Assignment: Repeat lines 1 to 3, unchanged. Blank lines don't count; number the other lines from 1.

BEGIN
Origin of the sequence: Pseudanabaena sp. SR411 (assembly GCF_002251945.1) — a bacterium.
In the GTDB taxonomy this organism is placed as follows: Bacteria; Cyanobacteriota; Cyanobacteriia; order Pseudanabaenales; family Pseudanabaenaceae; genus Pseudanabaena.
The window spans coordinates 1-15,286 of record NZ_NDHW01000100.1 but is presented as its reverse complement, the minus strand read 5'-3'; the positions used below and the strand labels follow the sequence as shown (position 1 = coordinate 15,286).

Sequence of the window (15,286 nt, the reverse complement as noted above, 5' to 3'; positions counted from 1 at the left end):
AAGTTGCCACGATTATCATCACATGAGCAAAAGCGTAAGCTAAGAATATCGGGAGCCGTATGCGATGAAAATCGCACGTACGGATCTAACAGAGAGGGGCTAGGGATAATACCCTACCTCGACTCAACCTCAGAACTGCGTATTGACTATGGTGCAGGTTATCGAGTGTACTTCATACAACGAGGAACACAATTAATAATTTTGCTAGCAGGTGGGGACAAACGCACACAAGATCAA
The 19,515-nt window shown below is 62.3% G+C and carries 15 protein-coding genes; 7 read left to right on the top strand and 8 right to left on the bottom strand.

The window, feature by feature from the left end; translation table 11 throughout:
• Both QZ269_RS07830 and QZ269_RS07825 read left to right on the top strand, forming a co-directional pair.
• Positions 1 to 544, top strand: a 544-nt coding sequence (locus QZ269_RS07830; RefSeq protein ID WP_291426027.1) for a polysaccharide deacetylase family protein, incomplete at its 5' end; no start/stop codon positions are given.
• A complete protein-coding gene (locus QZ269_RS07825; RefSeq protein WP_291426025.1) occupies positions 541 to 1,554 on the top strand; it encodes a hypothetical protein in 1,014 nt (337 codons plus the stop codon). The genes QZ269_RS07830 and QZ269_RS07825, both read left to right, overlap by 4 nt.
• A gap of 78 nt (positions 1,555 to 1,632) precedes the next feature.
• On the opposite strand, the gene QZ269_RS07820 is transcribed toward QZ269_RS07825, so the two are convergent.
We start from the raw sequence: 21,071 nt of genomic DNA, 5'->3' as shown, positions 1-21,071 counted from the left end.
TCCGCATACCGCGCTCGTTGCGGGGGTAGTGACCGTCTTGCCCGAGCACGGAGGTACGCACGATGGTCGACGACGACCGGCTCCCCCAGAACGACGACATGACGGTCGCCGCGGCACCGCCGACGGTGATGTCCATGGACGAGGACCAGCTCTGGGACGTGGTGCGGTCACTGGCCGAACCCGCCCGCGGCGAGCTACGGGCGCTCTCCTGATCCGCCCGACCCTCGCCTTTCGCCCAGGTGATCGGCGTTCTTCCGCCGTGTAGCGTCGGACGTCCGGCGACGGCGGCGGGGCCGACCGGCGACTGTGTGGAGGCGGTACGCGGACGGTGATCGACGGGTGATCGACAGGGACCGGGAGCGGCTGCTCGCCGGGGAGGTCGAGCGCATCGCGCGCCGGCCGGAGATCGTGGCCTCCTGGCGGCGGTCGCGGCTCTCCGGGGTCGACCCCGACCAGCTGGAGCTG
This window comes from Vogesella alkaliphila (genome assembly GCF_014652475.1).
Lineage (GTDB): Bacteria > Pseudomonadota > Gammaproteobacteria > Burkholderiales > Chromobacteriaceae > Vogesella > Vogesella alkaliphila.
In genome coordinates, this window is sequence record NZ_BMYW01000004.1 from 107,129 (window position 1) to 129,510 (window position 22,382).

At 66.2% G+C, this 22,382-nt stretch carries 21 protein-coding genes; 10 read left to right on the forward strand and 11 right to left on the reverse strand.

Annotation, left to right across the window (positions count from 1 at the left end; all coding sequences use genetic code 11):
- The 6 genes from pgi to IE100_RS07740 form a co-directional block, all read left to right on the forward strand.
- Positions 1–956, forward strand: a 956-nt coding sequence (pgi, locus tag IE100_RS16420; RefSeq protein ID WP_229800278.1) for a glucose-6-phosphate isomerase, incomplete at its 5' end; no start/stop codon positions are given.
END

Origin of the sequence: Pseudanabaena sp. SR411 (assembly GCF_002251945.1) — a bacterium.
In the GTDB taxonomy this organism is placed as follows: Bacteria; Cyanobacteriota; Cyanobacteriia; order Pseudanabaenales; family Pseudanabaenaceae; genus Pseudanabaena.
The window spans coordinates 1-15,286 of record NZ_NDHW01000100.1 but is presented as its reverse complement, the minus strand read 5'-3'; the positions used below and the strand labels follow the sequence as shown (position 1 = coordinate 15,286).